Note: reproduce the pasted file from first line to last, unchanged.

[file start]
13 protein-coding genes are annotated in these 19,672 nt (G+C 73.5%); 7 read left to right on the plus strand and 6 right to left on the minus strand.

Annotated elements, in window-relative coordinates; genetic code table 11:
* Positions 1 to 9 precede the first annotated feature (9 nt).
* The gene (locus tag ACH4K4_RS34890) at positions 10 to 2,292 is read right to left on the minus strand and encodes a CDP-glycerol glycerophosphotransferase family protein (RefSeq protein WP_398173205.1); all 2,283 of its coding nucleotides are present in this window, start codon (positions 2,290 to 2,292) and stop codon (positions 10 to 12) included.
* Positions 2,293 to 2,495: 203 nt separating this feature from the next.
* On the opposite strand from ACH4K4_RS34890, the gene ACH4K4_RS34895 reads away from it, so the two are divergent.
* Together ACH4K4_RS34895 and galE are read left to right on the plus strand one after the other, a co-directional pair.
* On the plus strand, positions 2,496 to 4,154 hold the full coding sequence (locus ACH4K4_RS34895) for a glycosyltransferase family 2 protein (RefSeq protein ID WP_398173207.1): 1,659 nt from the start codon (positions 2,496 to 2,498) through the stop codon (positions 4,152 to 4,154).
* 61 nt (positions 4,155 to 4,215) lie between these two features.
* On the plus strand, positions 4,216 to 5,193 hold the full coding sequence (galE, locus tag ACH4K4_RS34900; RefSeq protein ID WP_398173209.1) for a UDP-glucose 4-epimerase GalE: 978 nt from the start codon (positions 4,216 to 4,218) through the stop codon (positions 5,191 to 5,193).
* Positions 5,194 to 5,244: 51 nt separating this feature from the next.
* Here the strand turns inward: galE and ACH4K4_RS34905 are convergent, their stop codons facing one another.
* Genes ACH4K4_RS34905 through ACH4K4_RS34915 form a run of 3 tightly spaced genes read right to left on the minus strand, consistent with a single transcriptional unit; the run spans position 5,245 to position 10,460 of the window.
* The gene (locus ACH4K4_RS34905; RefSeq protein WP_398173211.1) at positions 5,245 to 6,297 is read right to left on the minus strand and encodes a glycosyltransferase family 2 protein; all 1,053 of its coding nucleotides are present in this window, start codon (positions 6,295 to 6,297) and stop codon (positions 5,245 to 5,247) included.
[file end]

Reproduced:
13 protein-coding genes are annotated in these 19,672 nt (G+C 73.5%); 7 read left to right on the plus strand and 6 right to left on the minus strand.

Annotated elements, in window-relative coordinates; genetic code table 11:
* Positions 1 to 9 precede the first annotated feature (9 nt).
* The gene (locus tag ACH4K4_RS34890) at positions 10 to 2,292 is read right to left on the minus strand and encodes a CDP-glycerol glycerophosphotransferase family protein (RefSeq protein WP_398173205.1); all 2,283 of its coding nucleotides are present in this window, start codon (positions 2,290 to 2,292) and stop codon (positions 10 to 12) included.
* Positions 2,293 to 2,495: 203 nt separating this feature from the next.
* On the opposite strand from ACH4K4_RS34890, the gene ACH4K4_RS34895 reads away from it, so the two are divergent.
* Together ACH4K4_RS34895 and galE are read left to right on the plus strand one after the other, a co-directional pair.
* On the plus strand, positions 2,496 to 4,154 hold the full coding sequence (locus ACH4K4_RS34895) for a glycosyltransferase family 2 protein (RefSeq protein ID WP_398173207.1): 1,659 nt from the start codon (positions 2,496 to 2,498) through the stop codon (positions 4,152 to 4,154).
* 61 nt (positions 4,155 to 4,215) lie between these two features.
* On the plus strand, positions 4,216 to 5,193 hold the full coding sequence (galE, locus tag ACH4K4_RS34900; RefSeq protein ID WP_398173209.1) for a UDP-glucose 4-epimerase GalE: 978 nt from the start codon (positions 4,216 to 4,218) through the stop codon (positions 5,191 to 5,193).
* Positions 5,194 to 5,244: 51 nt separating this feature from the next.
* Here the strand turns inward: galE and ACH4K4_RS34905 are convergent, their stop codons facing one another.
* Genes ACH4K4_RS34905 through ACH4K4_RS34915 form a run of 3 tightly spaced genes read right to left on the minus strand, consistent with a single transcriptional unit; the run spans position 5,245 to position 10,460 of the window.
* The gene (locus ACH4K4_RS34905; RefSeq protein WP_398173211.1) at positions 5,245 to 6,297 is read right to left on the minus strand and encodes a glycosyltransferase family 2 protein; all 1,053 of its coding nucleotides are present in this window, start codon (positions 6,295 to 6,297) and stop codon (positions 5,245 to 5,247) included.